What are some of the most comforting things you can think of? For many people, it includes a warm cup of tea or coffee, being wrapped up in a blanket on a cold winter night, curling up with their pet, and of course, food. There is something about eating your favorite foods that just makes everything better. No matter what mood you are in, if you have one of these comfort foods nearby, things will start to look up.
Let The Good Times Roll
Comfort foods are different for everyone, but there is one thing that they have in common. They always bring back memories of good times and provide comfort no matter what circumstances are going on around you. Even if it’s something as simple as your favorite macaroni and cheese recipe, having these types of food readily available can make all the difference when things look bleak. Comfort foods are typically made with ingredients that give people a sense of nostalgia. Because they evoke pleasant memories, comfort foods can become highly symbolic in our lives. They provide us with feelings of security and happiness when we feel alone or vulnerable. As soon as the first fork full of heaven hits your taste buds, you close your eyes and then slowly smile. Doesn’t matter what is happening in your life or what you know will happen in the future. In this current space, you are happy and excited for the next bite.
Stress? What Stress?
A lot of people don’t realize how essential comfort foods really are until they try to cut them out from their diet. There is a reason why we crave them so much, after all. Because our bodies need this emotional support. This is especially true during stressful or traumatic events such as losing a loved one, moving to a new place, or even job loss. In addition, some of the ingredients in your comfort food favorites can make you feel pleasure because they increase your level of dopamine. Dopamine is a type of neurotransmitter. The best thing about comfort foods is that they are simple to make, easy on the budget, and usually can be adapted into different recipes.
Mama Knows Best
Comfort foods typically take the form of an easy-to-make meal that is high in carbohydrates and fat. This combination makes it comforting to eat since our mothers would often cook these types of dishes for us when we were children. Comfort food also evokes memories from childhood which are usually happy ones. So chances are that you are making your favorite comfort food the same way your mother or grandmother used to make it. And deviating from the family recipe is seen, in your opinion, as sacrilege.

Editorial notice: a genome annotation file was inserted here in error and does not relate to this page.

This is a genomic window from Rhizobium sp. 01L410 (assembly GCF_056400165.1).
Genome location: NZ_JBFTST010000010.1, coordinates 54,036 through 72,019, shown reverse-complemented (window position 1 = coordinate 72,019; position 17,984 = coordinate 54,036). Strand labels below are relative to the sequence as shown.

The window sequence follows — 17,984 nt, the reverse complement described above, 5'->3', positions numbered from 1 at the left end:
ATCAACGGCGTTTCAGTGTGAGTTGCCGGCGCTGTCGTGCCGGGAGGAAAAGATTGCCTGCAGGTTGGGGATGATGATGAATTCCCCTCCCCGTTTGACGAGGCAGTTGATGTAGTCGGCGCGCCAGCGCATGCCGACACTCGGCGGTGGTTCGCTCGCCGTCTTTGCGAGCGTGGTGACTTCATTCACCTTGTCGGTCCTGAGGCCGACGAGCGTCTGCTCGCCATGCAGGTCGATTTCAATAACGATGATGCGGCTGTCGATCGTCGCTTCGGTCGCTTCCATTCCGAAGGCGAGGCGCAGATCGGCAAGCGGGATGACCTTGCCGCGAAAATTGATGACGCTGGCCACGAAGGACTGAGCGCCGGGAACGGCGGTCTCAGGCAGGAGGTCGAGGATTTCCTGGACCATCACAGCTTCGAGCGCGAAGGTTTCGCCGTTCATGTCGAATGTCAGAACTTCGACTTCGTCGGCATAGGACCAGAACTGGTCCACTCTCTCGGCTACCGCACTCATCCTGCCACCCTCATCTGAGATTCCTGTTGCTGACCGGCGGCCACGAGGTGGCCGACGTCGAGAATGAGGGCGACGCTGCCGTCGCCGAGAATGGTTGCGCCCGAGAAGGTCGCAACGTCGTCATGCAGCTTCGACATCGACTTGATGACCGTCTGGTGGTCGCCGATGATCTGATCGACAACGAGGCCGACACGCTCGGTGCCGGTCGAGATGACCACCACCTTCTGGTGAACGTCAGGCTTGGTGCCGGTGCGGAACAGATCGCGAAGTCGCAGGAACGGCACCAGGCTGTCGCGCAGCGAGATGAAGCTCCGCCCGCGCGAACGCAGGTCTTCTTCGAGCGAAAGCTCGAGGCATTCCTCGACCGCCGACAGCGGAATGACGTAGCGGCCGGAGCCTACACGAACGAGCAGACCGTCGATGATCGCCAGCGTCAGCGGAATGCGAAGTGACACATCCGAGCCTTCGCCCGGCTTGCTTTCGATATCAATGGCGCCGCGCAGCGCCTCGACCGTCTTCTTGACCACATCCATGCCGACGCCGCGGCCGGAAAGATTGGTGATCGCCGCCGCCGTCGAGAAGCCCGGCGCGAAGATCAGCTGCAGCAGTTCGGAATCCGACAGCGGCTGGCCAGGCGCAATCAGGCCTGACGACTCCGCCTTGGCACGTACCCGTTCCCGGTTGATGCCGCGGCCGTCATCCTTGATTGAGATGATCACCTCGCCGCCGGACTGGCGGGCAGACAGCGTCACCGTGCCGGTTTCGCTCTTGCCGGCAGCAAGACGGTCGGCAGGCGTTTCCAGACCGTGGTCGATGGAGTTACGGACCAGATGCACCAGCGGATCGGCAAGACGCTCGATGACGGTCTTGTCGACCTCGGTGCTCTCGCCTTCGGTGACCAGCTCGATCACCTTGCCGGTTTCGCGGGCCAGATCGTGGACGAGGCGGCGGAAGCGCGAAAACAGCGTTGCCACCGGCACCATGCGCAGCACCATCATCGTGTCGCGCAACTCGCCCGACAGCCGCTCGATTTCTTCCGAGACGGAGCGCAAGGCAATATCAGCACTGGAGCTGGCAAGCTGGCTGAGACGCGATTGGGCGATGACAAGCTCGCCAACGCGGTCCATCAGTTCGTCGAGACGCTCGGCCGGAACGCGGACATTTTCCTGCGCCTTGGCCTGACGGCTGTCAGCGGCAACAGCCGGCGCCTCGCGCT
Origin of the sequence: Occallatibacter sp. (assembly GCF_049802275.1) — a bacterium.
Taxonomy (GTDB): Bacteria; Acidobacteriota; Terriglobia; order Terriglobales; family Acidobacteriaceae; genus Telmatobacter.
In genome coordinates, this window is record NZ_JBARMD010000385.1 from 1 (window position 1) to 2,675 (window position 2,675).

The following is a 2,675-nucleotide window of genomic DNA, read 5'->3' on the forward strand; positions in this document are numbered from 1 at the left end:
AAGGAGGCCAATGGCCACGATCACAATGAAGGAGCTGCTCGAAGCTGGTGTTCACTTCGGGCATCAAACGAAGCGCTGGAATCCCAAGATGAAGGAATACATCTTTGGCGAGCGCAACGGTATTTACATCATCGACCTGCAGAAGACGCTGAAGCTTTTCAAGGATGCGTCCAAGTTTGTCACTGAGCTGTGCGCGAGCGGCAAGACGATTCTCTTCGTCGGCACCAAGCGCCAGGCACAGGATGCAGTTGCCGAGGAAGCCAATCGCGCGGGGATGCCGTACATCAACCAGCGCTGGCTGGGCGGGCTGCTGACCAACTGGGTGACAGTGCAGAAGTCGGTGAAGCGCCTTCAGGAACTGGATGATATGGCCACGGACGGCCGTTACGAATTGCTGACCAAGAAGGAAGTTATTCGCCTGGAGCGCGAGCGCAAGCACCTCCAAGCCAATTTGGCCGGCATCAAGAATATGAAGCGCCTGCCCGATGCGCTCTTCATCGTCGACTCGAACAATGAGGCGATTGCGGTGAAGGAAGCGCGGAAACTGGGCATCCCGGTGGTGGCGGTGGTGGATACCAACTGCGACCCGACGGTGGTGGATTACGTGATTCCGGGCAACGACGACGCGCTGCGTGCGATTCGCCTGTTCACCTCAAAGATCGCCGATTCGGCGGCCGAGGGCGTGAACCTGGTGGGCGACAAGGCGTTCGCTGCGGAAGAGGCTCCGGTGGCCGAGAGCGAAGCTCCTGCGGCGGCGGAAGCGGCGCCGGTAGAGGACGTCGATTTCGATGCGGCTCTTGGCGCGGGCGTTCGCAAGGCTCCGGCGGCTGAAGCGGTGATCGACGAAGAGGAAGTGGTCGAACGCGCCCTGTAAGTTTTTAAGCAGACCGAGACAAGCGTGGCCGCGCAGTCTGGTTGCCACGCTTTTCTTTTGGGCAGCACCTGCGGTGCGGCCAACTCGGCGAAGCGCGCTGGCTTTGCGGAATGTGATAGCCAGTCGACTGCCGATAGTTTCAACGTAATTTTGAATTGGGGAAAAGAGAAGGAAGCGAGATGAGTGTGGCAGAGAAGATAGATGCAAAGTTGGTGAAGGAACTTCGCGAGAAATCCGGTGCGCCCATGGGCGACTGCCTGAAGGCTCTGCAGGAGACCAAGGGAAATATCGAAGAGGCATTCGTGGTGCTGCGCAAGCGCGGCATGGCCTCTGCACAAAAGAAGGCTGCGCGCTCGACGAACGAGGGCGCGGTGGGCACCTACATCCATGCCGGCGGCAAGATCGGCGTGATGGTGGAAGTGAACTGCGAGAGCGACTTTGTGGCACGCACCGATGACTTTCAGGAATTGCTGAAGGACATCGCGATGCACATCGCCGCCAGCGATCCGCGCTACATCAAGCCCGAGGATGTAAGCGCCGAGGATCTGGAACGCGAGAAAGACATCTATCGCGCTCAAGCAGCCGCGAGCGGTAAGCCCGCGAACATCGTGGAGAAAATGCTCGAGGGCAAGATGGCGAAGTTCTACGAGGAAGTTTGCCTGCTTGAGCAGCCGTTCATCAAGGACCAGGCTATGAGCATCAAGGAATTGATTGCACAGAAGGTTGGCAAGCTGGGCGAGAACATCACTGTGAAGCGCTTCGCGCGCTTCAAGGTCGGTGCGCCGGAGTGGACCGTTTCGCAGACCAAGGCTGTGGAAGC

Fullness Equal Happiness
What is it about foods that are comforting? There are many different answers to this question, but experts agree on some of the most popular ones. Comfort food often has a high-fat content that can make you feel full and satisfied after eating. It also usually contains carbohydrates like pasta or potatoes that give you energy when you need it most. Craving that potato goodness? Here’s a corn chowder soup recipe that’s healthy and delicious. Finally, comfort food typically includes ingredients that remind us of home, like macaroni and cheese or apple pie.
Everyone Needs Comfort
Comfort food can be found around the world. It is often called different things in different countries. Still, the idea behind it remains unchanged: you eat comfort food when you need to feel better. Comfort foods vary by culture and region. For example, some people like to eat spicy Indian or Mexican dishes when they are feeling down. In contrast, others prefer a bowl of pasta or a slice of pizza.
What makes a food “comforting”? You may think that it is how they taste or how filling they are, but those things only account for part of it. Comfort foods also make people feel better when they’re feeling down and provide a sense of security. Comfort food is more than just an indulgence. It’s a relationship with the things that make us feel better when we are down or unwell. Not only can comfort foods help to improve your mood, but they also remind you of happy times and feelings of warmth and safety. Perhaps it reminds you of home, maybe not even your childhood home, but a place you have been to or want to return to. This is the basis of comfort food. It’s not just about what we eat, but where and how it makes us feel.